The collaboration between the Pontifical Council for Justice and Peace and the John A. Ryan Institute for Catholic Social Thought has been ambitious and fruitful. In addition having the past three presidents of the council speak at the University of St. Thomas, the Ryan Institute has co-sponsored with the council international conferences, seminars and research projects over the past 12 years.
In 1999, Cardinal Nguyen Van Thuan, then-president of the Pontifical Council, spoke on the Pontifical Council’s raison d’etre: to promote peace and justice in the world according to the Gospel and the social doctrine of the Church. In 2006 Van Thuan’s successor, Cardinal Renato Martino arrived on campus to enlighten students, faculty and staff about the Catholic Church’s social, economic and spiritual perspectives on the role of work. This past fall, in keeping with tradition, Cardinal Peter K.A. Turkson (Ghana), arrived on campus to give a lecture. Turkson’s lecture, “Caritas in veritate: Good News for Society,” was based on Pope Benedict’s 2009 encyclical, Caritas in veritiate, which elucidated the requirement to place justice and moral rectitude within the truth of charity, and the need for a humanism whose fundamental model is Christ.
Caritas in veritate begins with a fundamental formulation: “The truth needs to be understood, found and expressed within the ‘economy’ of charity, but charity in turn needs to be understood, confirmed and practiced in the light of truth. In this way, not only do we do a service to charity enlightened by the truth, but we also help give credibility to truth, demonstrating its persuasive and authenticating power in the practical setting of social living.” This formulation, the necessity and admittance of charity practiced in truth, is often dismissed in current societies due to the rise of relativistic religious attitudes, yet is necessary for the common good. “In the present social and cultural context, where there is a widespread tendency to relativize truth, practicing charity in truth helps people to understand that adhering to the values of Christianity is not merely useful but essential for building a good society and for true integral human development.”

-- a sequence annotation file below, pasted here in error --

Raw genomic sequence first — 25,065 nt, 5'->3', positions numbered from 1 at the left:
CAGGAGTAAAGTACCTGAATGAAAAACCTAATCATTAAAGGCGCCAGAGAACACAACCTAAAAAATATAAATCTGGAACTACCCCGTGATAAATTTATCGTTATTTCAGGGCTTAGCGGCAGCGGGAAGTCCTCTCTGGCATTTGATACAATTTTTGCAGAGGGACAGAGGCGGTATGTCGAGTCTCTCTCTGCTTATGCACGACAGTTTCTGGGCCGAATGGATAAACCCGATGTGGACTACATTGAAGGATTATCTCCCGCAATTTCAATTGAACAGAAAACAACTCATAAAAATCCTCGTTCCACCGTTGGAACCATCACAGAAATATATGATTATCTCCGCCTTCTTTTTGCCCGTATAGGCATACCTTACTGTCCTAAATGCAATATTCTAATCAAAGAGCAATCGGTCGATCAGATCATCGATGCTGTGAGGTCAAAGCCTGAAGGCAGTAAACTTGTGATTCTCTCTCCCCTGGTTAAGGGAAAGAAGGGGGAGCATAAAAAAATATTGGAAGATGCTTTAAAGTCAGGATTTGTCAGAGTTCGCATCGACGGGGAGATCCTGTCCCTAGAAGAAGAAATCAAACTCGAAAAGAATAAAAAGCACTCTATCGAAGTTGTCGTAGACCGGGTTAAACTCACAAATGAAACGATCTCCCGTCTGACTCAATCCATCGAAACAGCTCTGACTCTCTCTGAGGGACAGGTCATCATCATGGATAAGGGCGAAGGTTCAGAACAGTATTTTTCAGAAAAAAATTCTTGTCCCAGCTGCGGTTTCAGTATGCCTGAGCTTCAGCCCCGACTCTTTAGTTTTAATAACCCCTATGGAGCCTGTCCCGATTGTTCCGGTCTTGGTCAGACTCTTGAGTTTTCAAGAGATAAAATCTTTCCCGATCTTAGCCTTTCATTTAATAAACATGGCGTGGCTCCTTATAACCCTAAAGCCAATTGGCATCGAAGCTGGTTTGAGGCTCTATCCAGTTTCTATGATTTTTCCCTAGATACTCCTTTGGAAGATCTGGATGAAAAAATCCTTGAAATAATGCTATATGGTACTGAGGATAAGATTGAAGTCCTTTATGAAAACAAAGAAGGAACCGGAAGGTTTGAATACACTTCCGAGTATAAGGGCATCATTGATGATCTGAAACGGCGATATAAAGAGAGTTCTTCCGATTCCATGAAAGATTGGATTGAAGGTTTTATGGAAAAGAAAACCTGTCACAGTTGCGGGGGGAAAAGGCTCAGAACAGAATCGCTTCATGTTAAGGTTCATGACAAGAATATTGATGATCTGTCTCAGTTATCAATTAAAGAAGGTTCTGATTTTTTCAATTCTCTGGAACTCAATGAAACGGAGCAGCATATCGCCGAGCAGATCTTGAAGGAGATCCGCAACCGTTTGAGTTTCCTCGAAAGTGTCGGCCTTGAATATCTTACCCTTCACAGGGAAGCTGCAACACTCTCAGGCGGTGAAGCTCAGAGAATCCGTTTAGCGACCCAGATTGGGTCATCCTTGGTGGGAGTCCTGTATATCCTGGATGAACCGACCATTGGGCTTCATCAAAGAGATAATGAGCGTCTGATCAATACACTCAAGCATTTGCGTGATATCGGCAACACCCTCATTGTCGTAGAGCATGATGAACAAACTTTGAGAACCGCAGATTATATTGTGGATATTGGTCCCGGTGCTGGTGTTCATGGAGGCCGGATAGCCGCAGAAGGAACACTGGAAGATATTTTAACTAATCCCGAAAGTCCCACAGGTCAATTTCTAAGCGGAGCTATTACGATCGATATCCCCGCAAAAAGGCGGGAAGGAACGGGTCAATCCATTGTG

Catholic social thought is housed within this ideal model of truth as the basis of charity. “This dynamic of charity received and given is what gives rise to the Church’s social teaching, which is caritas in veritate in re sociali: the proclamation of the truth of Christ’s love in society. This doctrine is a service to charity, but its locus is truth.” Benedict continues, “Caritas in veritate is the principle around which the Church’s social doctrine turns, a principle that takes on practical form in the criteria that govern moral action.” Two criteria that received special attention were justice and the common good.
Both justice and the common good have their loci in a Christ-centered humanism, as global human flourishing is at the center of both principles. “Love in truth – caritas in veritate – is a great challenge for the Church in a world that is becoming progressively and pervasively globalized. The risk for our time is that the de facto interdependence of people and nations is not matched by ethical interaction of consciences and minds that would give rise to truly human development. Only in charity, illumined by the light of reason and faith, is it possible to pursue development goals that possess a more humane and humanizing value,” Turkson said.
Turkson warned the faithful that man needs God as the foundation for understanding who he is and, therefore, how to act morally and ethically. “A humanism which excludes God is an inhuman humanism. Only a humanism open to the Absolute can guide us in the promotion and building of social and civil life – structures, institutions, culture and ethos – without exposing us to the risk of becoming ensnared by the fashions of the moment.” Turkson reiterated Benedict’s position of a Christ-centered humanism and added that this is where hope, the good news for society, is to be found.
In addition to his public lecture on Caritas and veritate, Turkson presided over October’s Catholic Studies Community Night, which included Mass at the St. John Vianney Seminary Chapel, followed by discussion on the need for Catholic students to engage culture. He then joined the students for an Italian dinner in Murray-Herrick Campus Center.
Cardinal Turkson’s complete lecture can be viewed online at: www.stthomas.edu/cathstudies/programs/habiger/default.html
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